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Pick-up, transport and release of a molecular cargo using a small-molecule robotic arm

Abstract

Modern-day factory assembly lines often feature robots that pick up, reposition and connect components in a programmed manner. The idea of manipulating molecular fragments in a similar way has to date only been explored using biological building blocks (specifically DNA). Here, we report on a wholly artificial small-molecule robotic arm capable of selectively transporting a molecular cargo in either direction between two spatially distinct, chemically similar, sites on a molecular platform. The arm picks up/releases a 3-mercaptopropanehydrazide cargo by formation/breakage of a disulfide bond, while dynamic hydrazone chemistry controls the cargo binding to the platform. Transport is controlled by selectively inducing conformational and configurational changes within an embedded hydrazone rotary switch that steers the robotic arm. In a three-stage operation, 79–85% of 3-mercaptopropanehydrazide molecules are transported in either (chosen) direction between the two platform sites, without the cargo at any time fully dissociating from the machine nor exchanging with other molecules in the bulk.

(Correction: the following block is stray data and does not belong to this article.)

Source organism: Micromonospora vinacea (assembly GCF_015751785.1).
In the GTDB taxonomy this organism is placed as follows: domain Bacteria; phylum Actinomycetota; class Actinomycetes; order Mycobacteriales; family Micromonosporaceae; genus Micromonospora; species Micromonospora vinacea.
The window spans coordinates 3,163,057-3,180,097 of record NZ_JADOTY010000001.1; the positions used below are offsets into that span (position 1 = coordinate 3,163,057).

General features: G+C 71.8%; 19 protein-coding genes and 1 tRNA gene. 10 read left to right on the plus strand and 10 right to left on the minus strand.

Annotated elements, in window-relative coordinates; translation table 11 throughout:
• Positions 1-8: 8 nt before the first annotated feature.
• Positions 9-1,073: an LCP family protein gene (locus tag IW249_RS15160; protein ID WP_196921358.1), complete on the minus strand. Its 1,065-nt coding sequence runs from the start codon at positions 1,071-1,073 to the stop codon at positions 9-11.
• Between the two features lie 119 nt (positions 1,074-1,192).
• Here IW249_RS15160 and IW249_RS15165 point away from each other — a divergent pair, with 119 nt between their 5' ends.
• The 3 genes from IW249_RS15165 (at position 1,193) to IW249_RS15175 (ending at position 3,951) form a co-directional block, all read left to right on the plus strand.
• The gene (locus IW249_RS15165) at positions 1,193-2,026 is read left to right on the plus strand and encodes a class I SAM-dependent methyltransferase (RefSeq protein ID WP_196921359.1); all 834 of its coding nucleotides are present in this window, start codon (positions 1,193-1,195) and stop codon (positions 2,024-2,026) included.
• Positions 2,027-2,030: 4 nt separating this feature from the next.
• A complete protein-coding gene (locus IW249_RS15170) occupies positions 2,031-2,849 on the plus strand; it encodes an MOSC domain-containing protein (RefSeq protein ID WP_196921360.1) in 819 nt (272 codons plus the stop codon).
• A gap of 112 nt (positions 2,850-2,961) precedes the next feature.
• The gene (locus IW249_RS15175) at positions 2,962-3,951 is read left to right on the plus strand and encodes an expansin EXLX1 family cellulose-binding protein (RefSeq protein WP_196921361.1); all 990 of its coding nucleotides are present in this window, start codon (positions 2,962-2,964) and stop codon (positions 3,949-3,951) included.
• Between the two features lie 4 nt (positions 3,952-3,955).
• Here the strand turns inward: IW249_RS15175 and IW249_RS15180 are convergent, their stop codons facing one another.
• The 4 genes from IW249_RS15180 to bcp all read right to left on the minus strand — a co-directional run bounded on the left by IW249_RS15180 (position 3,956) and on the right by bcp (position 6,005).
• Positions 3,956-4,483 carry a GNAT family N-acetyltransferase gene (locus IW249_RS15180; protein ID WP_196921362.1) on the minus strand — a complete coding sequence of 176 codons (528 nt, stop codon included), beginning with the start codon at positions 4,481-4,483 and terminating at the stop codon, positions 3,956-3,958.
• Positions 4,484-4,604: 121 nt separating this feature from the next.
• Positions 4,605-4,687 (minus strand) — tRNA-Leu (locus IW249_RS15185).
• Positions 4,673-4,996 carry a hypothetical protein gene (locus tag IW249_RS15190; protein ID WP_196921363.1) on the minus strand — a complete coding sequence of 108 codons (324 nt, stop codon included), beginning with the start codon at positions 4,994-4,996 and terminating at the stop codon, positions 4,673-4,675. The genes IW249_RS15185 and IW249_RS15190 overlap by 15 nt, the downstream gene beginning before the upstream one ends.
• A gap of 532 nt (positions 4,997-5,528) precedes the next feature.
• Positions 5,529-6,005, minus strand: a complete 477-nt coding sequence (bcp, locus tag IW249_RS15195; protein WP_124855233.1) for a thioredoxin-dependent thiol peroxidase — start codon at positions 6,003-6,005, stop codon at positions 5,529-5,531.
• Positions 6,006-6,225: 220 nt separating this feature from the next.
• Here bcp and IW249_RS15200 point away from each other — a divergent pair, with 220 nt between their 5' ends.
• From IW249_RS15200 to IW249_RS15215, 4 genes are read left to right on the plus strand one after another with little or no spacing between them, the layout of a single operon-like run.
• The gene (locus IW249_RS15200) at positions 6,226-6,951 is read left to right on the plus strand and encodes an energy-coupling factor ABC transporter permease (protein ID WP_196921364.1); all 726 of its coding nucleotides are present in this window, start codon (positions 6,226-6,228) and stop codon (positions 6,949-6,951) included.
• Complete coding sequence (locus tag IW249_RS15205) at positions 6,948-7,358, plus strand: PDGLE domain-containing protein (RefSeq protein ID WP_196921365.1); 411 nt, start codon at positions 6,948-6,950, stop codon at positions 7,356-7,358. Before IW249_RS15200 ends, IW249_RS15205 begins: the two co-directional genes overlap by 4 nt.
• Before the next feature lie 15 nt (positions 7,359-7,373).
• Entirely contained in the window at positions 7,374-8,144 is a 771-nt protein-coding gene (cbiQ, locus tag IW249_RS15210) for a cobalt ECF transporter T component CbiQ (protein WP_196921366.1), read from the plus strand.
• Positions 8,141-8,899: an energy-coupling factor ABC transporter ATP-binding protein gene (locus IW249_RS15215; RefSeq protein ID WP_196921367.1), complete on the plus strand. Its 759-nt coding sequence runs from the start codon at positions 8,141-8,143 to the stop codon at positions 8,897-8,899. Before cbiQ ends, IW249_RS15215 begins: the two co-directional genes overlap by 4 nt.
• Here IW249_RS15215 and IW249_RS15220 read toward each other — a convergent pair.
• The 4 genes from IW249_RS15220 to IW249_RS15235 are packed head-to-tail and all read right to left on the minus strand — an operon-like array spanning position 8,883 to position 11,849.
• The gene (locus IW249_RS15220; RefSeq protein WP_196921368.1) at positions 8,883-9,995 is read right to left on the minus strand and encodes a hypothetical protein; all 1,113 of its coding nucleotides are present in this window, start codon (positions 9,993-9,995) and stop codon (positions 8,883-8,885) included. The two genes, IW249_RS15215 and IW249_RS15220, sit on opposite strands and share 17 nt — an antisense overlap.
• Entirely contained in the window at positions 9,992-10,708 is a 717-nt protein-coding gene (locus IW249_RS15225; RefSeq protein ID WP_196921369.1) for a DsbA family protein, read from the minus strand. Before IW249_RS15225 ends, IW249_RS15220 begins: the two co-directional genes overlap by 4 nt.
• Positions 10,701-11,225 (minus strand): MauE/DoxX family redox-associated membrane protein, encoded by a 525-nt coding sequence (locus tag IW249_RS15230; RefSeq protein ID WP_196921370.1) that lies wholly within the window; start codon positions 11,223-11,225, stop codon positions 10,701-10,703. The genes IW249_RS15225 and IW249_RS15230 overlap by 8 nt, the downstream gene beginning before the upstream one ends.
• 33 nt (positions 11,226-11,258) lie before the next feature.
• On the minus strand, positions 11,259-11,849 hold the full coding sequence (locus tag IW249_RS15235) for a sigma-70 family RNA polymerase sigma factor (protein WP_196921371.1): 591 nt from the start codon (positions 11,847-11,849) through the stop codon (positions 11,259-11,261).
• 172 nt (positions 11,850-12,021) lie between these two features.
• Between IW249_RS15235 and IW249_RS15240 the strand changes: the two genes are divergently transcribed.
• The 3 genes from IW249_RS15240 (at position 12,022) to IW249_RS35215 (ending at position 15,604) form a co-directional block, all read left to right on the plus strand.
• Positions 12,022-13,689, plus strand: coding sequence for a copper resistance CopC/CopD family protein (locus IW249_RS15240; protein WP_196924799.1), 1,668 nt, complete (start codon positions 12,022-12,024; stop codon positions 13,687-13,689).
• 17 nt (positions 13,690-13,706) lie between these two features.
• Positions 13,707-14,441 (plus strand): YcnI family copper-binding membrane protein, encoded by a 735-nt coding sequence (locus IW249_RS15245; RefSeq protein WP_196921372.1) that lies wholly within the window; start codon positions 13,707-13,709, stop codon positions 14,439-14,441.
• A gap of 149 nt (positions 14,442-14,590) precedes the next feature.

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Figure 1: Multi-stage operation of a bidirectional small-molecule transporter system, 1, that uses a rotary switch to control a molecular robotic arm.
Figure 2: Synthesis of transporter–cargo conjugates Z-2-left and EZ-1-left.
Figure 3: Partial 1H NMR (600 MHz, 295 K, CD2Cl2) spectra of the transporter–cargo conjugates at distinctive stages of operation.
Figure 4: Operation of the molecular transporter to reposition a 3-mercaptopropanehydrazide cargo from blue to green or green to blue platform sites.
Figure 5: Presumed intermediates in the rotary switching 26 and cargo transport mechanism.

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Acknowledgements

The authors acknowledge the Engineering and Physical Sciences Research Council (EPSRC) for funding and the EPSRC National Mass Spectrometry Service Centre (Swansea, UK) for high-resolution mass spectrometry.

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A.M. and D.A.L. planned the project. S.K., A.T.L.L., A.M. and J.S. carried out the experimental work. D.A.L. directed the research. All authors contributed to the analysis of the results and the writing of the manuscript.

Corresponding author

Correspondence to David A. Leigh.

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The authors declare no competing financial interests.

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Kassem, S., Lee, A., Leigh, D. et al. Pick-up, transport and release of a molecular cargo using a small-molecule robotic arm. Nature Chem 8, 138–143 (2016). https://doi.org/10.1038/nchem.2410

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